Feeds

ITIL deeds don't go unpunished

Of carts and horses

The Essential Guide to IT Transformation

It shouldn't be a surprise as to why IT's automation needs often fall to the bottom of the stack: because most companies are not in the technology business, investments in people, processes, or technologies that are designed to improve IT only show up as expenses on the bottom line. And so while IT is the organization that is responsible for helping the rest of the business adopt various automated solutions, IT often goes begging when it comes to investing in its own operational improvements.

That, in a large part, explains the 20-year "overnight success" of ITIL. Conceived as a framework for codifying what IT actually does for a living, the latest revisions of ITIL describe a service lifecycle that provides opportunity for IT to operate more like a services business that develops, markets, and delivers those services to the enterprise as a whole. In other words, it's supposed to elevate areas that used to pass for "help desk" and "systems management" into conversations that could migrate from middle manager to C-level.

Or at least that's what it's supposed to be cracked up to being. If you codify what an IT service is, then define the actions that are involved with every step in its lifecycle, you have the outlines for a business process that could be made repeatable. And as you codify processes, you gain opportunities to attach more consistent metrics that track performance.

We've studied ITIL and have spoken with organizations on their rationale for adoption. Although the hammer of regulatory compliance might look to be the obvious impetus (e.g. if you are concerned about regulations covering corporate governance or protecting the sanctity of customer identity, you want audit trails that include data center operation), we also found that scenarios such as corporate restructuring or merger and acquisition also played a hand. At an ITIL forum convened by IDC in New York last week, we found that was exactly the case for Motorola, Toyota Financial Services, and for Hospital Corp. of America - each of whom sat on a panel to reflect on their experiences.

They spoke of establishing change advisory boards to cut down on the incidence of unexpected changes (that tend to break systems), formalizing all service requests (to reduce common practices of buttonholing), reporting structures (which, not surprisingly for different organizations, varied widely), and what to put in your Configuration Management Database (CMDB) that is stipulated by the ITIL framework as the definitive store defining what you are running and how you are running it.

But we also came across comments that, for all its lofty goals, suggest ITIL could wind up erecting new silos for an initiative that was supposed to break them down. One attendee, from a major investment bank, was concerned that with adoption of the framework would come pressure for certifications that would wind up pigeonholing professionals into discrete tasks, a la Frederick Taylor. Another mused about excessive reliance on arbitrary metrics for the sake of metrics, because that is what looks good in management presentations. Others questioned the idea of whether initiatives, such as adding a change advisory board or adding a layer of what were, in effect, "account representatives" between IT and the various business operating units it solves, would in turn create new layers of bureaucracy.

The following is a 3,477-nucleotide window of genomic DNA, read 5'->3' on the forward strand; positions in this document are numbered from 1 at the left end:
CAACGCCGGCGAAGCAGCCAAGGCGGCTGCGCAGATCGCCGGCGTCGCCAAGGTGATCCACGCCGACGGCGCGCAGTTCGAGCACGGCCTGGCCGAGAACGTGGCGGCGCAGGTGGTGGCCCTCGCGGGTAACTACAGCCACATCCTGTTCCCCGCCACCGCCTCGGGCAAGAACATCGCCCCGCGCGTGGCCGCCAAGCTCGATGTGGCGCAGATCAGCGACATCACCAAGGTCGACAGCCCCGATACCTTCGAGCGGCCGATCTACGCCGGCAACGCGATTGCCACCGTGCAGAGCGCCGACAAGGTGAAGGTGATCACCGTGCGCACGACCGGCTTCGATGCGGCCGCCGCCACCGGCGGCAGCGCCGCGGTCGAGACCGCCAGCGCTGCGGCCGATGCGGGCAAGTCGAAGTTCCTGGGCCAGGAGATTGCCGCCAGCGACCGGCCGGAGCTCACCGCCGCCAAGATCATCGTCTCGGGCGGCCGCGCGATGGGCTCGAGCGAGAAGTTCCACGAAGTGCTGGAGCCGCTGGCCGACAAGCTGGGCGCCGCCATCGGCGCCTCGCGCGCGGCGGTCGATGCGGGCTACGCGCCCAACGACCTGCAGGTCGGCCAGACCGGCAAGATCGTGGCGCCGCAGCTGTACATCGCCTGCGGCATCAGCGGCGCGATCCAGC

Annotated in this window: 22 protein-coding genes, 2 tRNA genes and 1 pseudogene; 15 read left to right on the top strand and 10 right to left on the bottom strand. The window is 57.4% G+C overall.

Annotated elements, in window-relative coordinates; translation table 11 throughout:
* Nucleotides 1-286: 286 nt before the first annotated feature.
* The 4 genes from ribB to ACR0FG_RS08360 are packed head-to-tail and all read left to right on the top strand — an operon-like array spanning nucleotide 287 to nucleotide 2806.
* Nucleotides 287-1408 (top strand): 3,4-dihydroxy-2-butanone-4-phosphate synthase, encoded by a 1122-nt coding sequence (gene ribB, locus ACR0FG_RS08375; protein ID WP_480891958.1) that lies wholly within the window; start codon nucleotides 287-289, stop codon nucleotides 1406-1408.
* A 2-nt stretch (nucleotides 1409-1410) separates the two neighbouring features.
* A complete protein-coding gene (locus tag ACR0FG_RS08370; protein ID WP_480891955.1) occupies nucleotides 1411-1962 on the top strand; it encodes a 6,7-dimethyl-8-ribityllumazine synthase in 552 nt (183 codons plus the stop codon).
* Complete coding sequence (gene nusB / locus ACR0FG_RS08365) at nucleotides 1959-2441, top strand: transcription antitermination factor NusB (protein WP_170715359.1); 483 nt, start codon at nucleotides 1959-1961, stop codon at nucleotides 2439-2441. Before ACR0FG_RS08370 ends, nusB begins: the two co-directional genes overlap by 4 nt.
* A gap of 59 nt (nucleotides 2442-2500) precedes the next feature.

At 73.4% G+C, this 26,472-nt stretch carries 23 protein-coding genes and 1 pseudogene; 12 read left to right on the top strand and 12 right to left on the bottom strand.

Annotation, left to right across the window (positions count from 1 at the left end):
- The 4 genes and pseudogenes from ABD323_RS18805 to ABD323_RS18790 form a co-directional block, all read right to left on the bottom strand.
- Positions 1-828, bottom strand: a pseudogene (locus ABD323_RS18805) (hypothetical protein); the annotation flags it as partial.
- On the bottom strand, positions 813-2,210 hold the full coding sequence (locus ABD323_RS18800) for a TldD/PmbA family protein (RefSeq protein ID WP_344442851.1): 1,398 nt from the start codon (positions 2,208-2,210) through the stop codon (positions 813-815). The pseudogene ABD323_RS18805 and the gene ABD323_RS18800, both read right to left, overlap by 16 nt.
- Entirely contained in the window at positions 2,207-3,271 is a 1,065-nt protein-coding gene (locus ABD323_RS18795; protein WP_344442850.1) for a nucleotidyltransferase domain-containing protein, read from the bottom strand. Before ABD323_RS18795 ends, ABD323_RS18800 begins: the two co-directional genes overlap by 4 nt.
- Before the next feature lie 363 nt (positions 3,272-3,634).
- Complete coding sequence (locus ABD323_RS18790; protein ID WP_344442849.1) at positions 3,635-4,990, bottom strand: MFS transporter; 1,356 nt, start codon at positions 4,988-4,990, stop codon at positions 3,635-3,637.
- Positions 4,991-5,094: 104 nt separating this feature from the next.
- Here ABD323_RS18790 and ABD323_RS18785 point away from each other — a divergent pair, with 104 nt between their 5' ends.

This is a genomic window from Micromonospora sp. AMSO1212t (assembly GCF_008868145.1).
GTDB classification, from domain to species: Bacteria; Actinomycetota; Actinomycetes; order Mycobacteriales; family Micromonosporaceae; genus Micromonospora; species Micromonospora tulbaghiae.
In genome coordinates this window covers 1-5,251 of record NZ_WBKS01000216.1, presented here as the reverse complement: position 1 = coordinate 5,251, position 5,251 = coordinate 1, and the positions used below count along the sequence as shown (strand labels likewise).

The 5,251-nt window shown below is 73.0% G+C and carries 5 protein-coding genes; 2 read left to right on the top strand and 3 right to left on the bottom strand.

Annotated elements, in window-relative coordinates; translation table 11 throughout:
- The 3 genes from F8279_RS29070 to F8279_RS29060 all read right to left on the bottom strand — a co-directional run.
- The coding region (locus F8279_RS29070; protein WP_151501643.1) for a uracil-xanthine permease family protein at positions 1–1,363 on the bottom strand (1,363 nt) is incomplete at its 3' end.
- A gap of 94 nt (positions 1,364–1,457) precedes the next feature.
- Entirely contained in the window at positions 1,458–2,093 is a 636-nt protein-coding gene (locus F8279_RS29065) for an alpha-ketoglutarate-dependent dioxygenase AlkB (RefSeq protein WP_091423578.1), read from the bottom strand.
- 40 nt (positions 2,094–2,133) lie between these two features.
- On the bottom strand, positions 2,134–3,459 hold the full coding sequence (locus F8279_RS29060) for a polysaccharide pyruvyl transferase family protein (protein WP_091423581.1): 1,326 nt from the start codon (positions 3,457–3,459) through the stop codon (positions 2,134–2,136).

The Essential Guide to IT Transformation

More from The Register

next story
NO MORE ALL CAPS and other pleasures of Visual Studio 14
Unpicking a packed preview that breaks down ASP.NET
KDE releases ice-cream coloured Plasma 5 just in time for summer
Melty but refreshing - popular rival to Mint's Cinnamon's still a work in progress
Leaked Windows Phone 8.1 Update specs tease details of Nokia's next mobes
New screen sizes, dual SIMs, voice over LTE, and more
Another day, another Firefox: Version 31 is upon us ALREADY
Web devs, Mozilla really wants you to like this one
Put down that Oracle database patch: It could cost $23,000 per CPU
On-by-default INMEMORY tech a boon for developers ... as long as they can afford it
Mozilla keeps its Beard, hopes anti-gay marriage troubles are now over
Plenty on new CEO's todo list – starting with Firefox's slipping grasp
Apple: We'll unleash OS X Yosemite beta on the MASSES on 24 July
Starting today, regular fanbois will be guinea pigs, it tells Reg
prev story

Whitepapers

Implementing global e-invoicing with guaranteed legal certainty
Explaining the role local tax compliance plays in successful supply chain management and e-business and how leading global brands are addressing this.
The Essential Guide to IT Transformation
ServiceNow discusses three IT transformations that can help CIO's automate IT services to transform IT and the enterprise.
Consolidation: The Foundation for IT Business Transformation
In this whitepaper learn how effective consolidation of IT and business resources can enable multiple, meaningful business benefits.
How modern custom applications can spur business growth
Learn how to create, deploy and manage custom applications without consuming or expanding the need for scarce, expensive IT resources.
Build a business case: developing custom apps
Learn how to maximize the value of custom applications by accelerating and simplifying their development.